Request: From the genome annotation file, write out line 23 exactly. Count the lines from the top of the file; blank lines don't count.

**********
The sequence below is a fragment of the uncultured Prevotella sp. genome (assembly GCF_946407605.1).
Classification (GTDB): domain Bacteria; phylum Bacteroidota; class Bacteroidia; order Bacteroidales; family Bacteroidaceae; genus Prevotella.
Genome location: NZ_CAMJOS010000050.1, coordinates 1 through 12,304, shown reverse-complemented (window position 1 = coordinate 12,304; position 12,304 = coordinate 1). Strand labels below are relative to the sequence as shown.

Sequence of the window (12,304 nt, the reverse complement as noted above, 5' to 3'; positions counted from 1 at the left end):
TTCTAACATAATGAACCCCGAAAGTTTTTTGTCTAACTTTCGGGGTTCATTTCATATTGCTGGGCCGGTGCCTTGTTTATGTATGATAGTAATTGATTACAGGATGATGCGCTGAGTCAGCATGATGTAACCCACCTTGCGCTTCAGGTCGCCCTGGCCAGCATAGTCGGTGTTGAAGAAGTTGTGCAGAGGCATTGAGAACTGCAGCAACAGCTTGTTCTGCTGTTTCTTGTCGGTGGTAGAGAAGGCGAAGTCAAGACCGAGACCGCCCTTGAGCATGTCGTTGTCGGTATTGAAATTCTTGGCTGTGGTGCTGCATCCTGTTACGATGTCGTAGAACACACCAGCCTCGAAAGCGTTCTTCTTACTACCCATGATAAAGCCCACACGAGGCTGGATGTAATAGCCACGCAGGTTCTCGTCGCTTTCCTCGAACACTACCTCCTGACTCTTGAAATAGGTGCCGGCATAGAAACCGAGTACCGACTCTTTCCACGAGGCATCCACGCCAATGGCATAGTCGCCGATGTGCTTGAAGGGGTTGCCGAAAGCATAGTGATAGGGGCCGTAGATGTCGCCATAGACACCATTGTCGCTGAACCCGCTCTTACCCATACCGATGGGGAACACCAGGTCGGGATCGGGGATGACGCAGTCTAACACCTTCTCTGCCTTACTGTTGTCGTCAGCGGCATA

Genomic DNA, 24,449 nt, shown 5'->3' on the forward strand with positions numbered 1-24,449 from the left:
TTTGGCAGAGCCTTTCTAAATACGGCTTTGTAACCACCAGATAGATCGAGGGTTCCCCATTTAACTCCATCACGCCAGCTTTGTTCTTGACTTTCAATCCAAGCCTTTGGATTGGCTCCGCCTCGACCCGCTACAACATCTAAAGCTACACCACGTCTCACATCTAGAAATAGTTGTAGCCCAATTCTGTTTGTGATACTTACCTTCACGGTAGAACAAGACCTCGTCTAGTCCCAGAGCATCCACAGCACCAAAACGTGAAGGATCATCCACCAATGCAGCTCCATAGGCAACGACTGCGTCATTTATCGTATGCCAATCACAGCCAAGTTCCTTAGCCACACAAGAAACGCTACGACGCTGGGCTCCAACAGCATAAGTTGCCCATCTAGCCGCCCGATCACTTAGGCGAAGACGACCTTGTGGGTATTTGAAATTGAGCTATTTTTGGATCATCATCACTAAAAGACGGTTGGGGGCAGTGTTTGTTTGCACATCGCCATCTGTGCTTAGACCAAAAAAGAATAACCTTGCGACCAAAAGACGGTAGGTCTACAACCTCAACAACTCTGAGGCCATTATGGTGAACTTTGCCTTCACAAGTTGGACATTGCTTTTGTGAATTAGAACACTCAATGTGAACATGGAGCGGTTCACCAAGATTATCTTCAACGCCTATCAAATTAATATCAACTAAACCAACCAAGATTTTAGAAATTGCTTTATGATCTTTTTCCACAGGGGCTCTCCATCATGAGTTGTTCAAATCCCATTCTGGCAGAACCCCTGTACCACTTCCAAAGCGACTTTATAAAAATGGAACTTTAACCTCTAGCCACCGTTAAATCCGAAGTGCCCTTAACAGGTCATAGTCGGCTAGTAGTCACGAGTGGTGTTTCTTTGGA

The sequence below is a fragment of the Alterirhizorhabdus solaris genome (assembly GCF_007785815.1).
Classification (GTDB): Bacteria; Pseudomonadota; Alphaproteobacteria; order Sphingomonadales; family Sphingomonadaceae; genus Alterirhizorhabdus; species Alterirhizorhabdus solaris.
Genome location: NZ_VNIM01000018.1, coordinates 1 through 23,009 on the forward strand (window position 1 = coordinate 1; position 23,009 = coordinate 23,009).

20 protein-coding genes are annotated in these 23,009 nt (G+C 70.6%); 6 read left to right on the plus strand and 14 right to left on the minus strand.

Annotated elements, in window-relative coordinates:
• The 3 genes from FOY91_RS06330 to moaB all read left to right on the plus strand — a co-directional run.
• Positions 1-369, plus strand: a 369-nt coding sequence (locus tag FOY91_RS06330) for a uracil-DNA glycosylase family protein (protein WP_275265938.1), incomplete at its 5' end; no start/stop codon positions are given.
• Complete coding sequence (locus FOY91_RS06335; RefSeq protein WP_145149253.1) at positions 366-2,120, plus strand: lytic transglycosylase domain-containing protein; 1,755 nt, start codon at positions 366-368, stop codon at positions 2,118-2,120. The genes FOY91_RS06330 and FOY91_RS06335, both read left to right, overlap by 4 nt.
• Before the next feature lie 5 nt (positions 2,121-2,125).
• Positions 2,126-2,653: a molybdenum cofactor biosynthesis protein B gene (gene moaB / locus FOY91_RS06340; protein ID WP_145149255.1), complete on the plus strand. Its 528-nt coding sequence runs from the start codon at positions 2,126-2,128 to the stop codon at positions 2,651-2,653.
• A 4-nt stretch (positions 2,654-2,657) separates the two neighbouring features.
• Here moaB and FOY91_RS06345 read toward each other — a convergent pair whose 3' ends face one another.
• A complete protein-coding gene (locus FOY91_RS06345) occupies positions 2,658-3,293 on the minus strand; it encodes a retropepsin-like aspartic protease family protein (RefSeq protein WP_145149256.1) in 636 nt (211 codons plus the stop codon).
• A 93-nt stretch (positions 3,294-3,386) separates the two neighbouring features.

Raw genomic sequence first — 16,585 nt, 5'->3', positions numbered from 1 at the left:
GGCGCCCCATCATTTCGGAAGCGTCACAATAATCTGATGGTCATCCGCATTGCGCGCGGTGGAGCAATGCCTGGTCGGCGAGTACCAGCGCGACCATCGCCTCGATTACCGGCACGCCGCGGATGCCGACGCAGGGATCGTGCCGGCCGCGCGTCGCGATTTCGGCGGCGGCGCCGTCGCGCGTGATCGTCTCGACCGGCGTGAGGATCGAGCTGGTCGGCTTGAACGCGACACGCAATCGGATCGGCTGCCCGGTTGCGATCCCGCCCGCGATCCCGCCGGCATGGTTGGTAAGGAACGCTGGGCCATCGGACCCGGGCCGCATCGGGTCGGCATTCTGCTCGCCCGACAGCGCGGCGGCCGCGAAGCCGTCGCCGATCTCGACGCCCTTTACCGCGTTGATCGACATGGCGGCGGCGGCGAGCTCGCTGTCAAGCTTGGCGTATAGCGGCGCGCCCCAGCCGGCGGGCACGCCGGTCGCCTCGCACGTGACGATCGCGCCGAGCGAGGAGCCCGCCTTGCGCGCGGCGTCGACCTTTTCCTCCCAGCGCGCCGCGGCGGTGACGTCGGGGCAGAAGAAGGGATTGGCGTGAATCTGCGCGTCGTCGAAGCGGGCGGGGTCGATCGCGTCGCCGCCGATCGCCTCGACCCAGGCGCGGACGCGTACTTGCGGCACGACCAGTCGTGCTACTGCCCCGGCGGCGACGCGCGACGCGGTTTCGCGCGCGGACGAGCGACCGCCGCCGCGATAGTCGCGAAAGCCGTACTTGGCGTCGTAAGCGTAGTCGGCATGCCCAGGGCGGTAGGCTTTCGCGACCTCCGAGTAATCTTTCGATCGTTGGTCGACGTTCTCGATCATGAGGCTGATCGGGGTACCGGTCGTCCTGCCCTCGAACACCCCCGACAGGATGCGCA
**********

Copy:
GGCGCCCCATCATTTCGGAAGCGTCACAATAATCTGATGGTCATCCGCATTGCGCGCGGTGGAGCAATGCCTGGTCGGCGAGTACCAGCGCGACCATCGCCTCGATTACCGGCACGCCGCGGATGCCGACGCAGGGATCGTGCCGGCCGCGCGTCGCGATTTCGGCGGCGGCGCCGTCGCGCGTGATCGTCTCGACCGGCGTGAGGATCGAGCTGGTCGGCTTGAACGCGACACGCAATCGGATCGGCTGCCCGGTTGCGATCCCGCCCGCGATCCCGCCGGCATGGTTGGTAAGGAACGCTGGGCCATCGGACCCGGGCCGCATCGGGTCGGCATTCTGCTCGCCCGACAGCGCGGCGGCCGCGAAGCCGTCGCCGATCTCGACGCCCTTTACCGCGTTGATCGACATGGCGGCGGCGGCGAGCTCGCTGTCAAGCTTGGCGTATAGCGGCGCGCCCCAGCCGGCGGGCACGCCGGTCGCCTCGCACGTGACGATCGCGCCGAGCGAGGAGCCCGCCTTGCGCGCGGCGTCGACCTTTTCCTCCCAGCGCGCCGCGGCGGTGACGTCGGGGCAGAAGAAGGGATTGGCGTGAATCTGCGCGTCGTCGAAGCGGGCGGGGTCGATCGCGTCGCCGCCGATCGCCTCGACCCAGGCGCGGACGCGTACTTGCGGCACGACCAGTCGTGCTACTGCCCCGGCGGCGACGCGCGACGCGGTTTCGCGCGCGGACGAGCGACCGCCGCCGCGATAGTCGCGAAAGCCGTACTTGGCGTCGTAAGCGTAGTCGGCATGCCCAGGGCGGTAGGCTTTCGCGACCTCCGAGTAATCTTTCGATCGTTGGTCGACGTTCTCGATCATGAGGCTGATCGGGGTACCGGTCGTCCTGCCCTCGAACACCCCCGACAGGATGCGCA